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RapidMind: C++ Meets Multicore

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In terms of the Value type, you can declare two values, initialize them, then add them up and place the result in a third value:

Value1f x(1.0f), y(2.0f);
Value1f z = x + y;

The 1 and f portions of the value types are used here. The 1 means that this value contains a single scalar. Values can contain any fixed number of scalars, but they usually contain between one and four elements. The f stands for float. Values can contain any standard C++ type, as well as some nonstandard ones (most notably, half-precision floating-point types). Values are templated; Value1f is actually a typedef for Value<1, float>. Typedefs for up to four elements of all basic types are provided by the platform.


The previous example of using values might not make them seem particularly interesting. The computation, if inserted into a C++ function, would simply happen immediately in the same thread the rest of the function is executing in. Values become more interesting when they are combined with the Program type. This code illustrates a program definition using RapidMind:

Program add_two_numbers = 
      RM_BEGIN {
  In<Value1f> x, y;
  Out<Value1f> z;
  z = x + y;

This trivial program captures the same computation we performed directly on values above. However, the computation does not execute immediately. Instead, it is stored in the program object add_two_numbers, and can later be used to compute the sum of two numbers. When a program object is defined, every computation on RapidMind types between the RM_BEGIN and RM_END statements is collected and stored within the object. This process happens at runtime and does not require any special preprocessing or compiler modifications. Programs can be defined in any function, but typically a program is defined in a constructor of a class encapsulating some computation.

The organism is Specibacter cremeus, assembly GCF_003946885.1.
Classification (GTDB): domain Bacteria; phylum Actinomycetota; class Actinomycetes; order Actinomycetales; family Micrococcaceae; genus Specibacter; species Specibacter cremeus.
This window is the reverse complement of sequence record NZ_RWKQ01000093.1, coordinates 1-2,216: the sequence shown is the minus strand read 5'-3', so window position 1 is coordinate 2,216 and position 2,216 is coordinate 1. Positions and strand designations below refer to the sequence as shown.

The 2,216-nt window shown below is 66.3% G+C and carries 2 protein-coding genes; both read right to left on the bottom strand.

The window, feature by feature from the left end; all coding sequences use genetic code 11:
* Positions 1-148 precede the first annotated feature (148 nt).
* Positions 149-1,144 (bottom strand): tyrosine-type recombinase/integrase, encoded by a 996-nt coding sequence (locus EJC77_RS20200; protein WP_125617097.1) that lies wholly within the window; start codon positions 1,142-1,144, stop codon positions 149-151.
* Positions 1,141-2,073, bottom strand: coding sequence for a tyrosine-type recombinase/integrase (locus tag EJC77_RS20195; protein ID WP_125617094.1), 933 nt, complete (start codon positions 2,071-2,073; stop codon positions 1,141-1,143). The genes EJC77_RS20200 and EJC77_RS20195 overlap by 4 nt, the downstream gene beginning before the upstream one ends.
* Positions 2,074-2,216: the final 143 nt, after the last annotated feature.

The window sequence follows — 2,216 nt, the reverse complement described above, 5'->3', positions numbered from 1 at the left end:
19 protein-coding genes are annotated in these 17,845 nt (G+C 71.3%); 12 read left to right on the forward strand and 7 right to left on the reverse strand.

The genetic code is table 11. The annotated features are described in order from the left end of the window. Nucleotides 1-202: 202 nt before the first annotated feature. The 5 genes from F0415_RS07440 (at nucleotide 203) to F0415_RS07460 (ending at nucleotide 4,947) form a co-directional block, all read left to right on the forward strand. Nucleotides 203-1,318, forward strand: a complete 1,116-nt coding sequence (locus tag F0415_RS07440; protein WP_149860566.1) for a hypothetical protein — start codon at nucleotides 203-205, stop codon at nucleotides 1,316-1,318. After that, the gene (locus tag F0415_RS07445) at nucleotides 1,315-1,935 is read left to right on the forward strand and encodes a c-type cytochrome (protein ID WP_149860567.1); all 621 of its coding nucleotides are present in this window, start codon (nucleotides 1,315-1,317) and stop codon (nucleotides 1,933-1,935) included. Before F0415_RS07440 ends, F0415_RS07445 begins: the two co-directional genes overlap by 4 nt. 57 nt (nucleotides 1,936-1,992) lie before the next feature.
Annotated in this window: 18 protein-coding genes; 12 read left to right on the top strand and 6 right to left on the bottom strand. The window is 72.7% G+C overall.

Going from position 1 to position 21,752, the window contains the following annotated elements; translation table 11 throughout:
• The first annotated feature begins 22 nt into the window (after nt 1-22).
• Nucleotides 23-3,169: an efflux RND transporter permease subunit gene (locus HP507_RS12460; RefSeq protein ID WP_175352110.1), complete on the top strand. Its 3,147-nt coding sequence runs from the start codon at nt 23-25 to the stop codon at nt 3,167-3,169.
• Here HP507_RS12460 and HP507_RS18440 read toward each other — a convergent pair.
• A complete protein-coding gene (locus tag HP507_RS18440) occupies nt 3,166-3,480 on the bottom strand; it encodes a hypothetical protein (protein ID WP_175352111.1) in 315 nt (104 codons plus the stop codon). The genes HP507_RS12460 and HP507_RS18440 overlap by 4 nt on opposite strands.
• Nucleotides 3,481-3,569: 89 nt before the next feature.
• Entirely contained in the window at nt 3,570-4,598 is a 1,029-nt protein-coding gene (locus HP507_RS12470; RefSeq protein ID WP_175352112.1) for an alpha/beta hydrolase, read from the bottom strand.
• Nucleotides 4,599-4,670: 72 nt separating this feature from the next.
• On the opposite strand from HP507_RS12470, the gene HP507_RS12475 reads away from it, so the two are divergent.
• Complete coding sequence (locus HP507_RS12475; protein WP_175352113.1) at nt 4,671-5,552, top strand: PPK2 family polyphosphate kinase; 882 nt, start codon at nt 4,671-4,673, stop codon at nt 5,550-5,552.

Adding two numbers is not a very parallel operation. Adding two arrays of numbers, however, can be parallelized assuming the arrays are large enough. RapidMind lets program objects be called on entire arrays at once:

Array<1, Value1f> a(10000),
     b(10000), c;
for (int i = 0; i < 10000; i++) {
  a.write_data()[i] = ...;
  b.write_data()[i] = ...;
c = add_two_numbers(a, b);

The first line declares three arrays. The arrays a and b are initialized to make space for 10,000 elements each, whereas c is initially empty. Just like Value, Array is a simple class template. The first template parameter specifies the dimensionality of the array (one, two, or three), and the second parameter specifies the element type of which the array holds a collection.

In the next four lines we simply initialize our input arrays with some data. The write_data() function obtains a plain C++ pointer to the data—in this case, a float*—that can be used to modify the array. A similar read_data() function can be used for read-only accesses. Distinguishing between the two helps the platform understand when it needs to move data around; for example, to do a copy-on-write operation.

The last line of the snippet calls upon our program object, add_two_numbers, to perform the computation. Note how the program object is used just as though it were a C++ function. Now, even though this program takes two values as its input, and produces another value, you can call it on the entire array. This is effectively the same as calling the program once for each entry in the array; for example, by looping through the array. However, by applying the program to entire arrays at once, the parallelism is explicit. The platform knows that this computation can be executed independently for each element it computes, and therefore knows that the computation can be split across an arbitrary number of cores.

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